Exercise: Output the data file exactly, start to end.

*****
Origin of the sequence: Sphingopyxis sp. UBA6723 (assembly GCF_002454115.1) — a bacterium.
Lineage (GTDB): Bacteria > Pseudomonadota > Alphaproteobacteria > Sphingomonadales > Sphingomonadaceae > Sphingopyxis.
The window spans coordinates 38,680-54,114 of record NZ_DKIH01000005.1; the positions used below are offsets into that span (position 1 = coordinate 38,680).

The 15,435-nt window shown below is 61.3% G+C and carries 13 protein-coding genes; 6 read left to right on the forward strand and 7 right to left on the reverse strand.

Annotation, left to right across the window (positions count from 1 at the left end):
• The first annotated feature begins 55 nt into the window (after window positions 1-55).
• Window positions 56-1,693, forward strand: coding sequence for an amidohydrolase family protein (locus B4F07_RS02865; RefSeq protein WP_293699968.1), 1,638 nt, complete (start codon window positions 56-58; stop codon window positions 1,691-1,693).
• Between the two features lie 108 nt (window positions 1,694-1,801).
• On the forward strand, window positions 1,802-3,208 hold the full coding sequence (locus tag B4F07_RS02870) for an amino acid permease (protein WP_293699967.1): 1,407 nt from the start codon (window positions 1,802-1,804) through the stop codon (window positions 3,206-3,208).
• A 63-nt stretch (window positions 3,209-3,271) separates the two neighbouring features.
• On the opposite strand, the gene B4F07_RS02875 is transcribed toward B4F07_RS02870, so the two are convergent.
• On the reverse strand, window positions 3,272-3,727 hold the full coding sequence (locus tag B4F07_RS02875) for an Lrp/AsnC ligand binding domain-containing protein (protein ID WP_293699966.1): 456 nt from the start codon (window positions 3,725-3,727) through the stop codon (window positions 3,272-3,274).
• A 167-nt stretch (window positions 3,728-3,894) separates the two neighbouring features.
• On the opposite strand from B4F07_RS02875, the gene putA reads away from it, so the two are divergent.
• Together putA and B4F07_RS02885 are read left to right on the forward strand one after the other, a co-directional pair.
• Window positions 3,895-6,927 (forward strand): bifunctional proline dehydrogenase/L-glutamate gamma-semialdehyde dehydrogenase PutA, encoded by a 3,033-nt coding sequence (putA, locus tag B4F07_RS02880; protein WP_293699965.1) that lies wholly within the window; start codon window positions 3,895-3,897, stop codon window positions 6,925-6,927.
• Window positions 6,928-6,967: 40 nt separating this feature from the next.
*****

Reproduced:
Origin of the sequence: Sphingopyxis sp. UBA6723 (assembly GCF_002454115.1) — a bacterium.
Lineage (GTDB): Bacteria > Pseudomonadota > Alphaproteobacteria > Sphingomonadales > Sphingomonadaceae > Sphingopyxis.
The window spans coordinates 38,680-54,114 of record NZ_DKIH01000005.1; the positions used below are offsets into that span (position 1 = coordinate 38,680).

The 15,435-nt window shown below is 61.3% G+C and carries 13 protein-coding genes; 6 read left to right on the forward strand and 7 right to left on the reverse strand.

Annotation, left to right across the window (positions count from 1 at the left end):
• The first annotated feature begins 55 nt into the window (after window positions 1-55).
• Window positions 56-1,693, forward strand: coding sequence for an amidohydrolase family protein (locus B4F07_RS02865; RefSeq protein WP_293699968.1), 1,638 nt, complete (start codon window positions 56-58; stop codon window positions 1,691-1,693).
• Between the two features lie 108 nt (window positions 1,694-1,801).
• On the forward strand, window positions 1,802-3,208 hold the full coding sequence (locus tag B4F07_RS02870) for an amino acid permease (protein WP_293699967.1): 1,407 nt from the start codon (window positions 1,802-1,804) through the stop codon (window positions 3,206-3,208).
• A 63-nt stretch (window positions 3,209-3,271) separates the two neighbouring features.
• On the opposite strand, the gene B4F07_RS02875 is transcribed toward B4F07_RS02870, so the two are convergent.
• On the reverse strand, window positions 3,272-3,727 hold the full coding sequence (locus tag B4F07_RS02875) for an Lrp/AsnC ligand binding domain-containing protein (protein ID WP_293699966.1): 456 nt from the start codon (window positions 3,725-3,727) through the stop codon (window positions 3,272-3,274).
• A 167-nt stretch (window positions 3,728-3,894) separates the two neighbouring features.
• On the opposite strand from B4F07_RS02875, the gene putA reads away from it, so the two are divergent.
• Together putA and B4F07_RS02885 are read left to right on the forward strand one after the other, a co-directional pair.
• Window positions 3,895-6,927 (forward strand): bifunctional proline dehydrogenase/L-glutamate gamma-semialdehyde dehydrogenase PutA, encoded by a 3,033-nt coding sequence (putA, locus tag B4F07_RS02880; protein WP_293699965.1) that lies wholly within the window; start codon window positions 3,895-3,897, stop codon window positions 6,925-6,927.
• Window positions 6,928-6,967: 40 nt separating this feature from the next.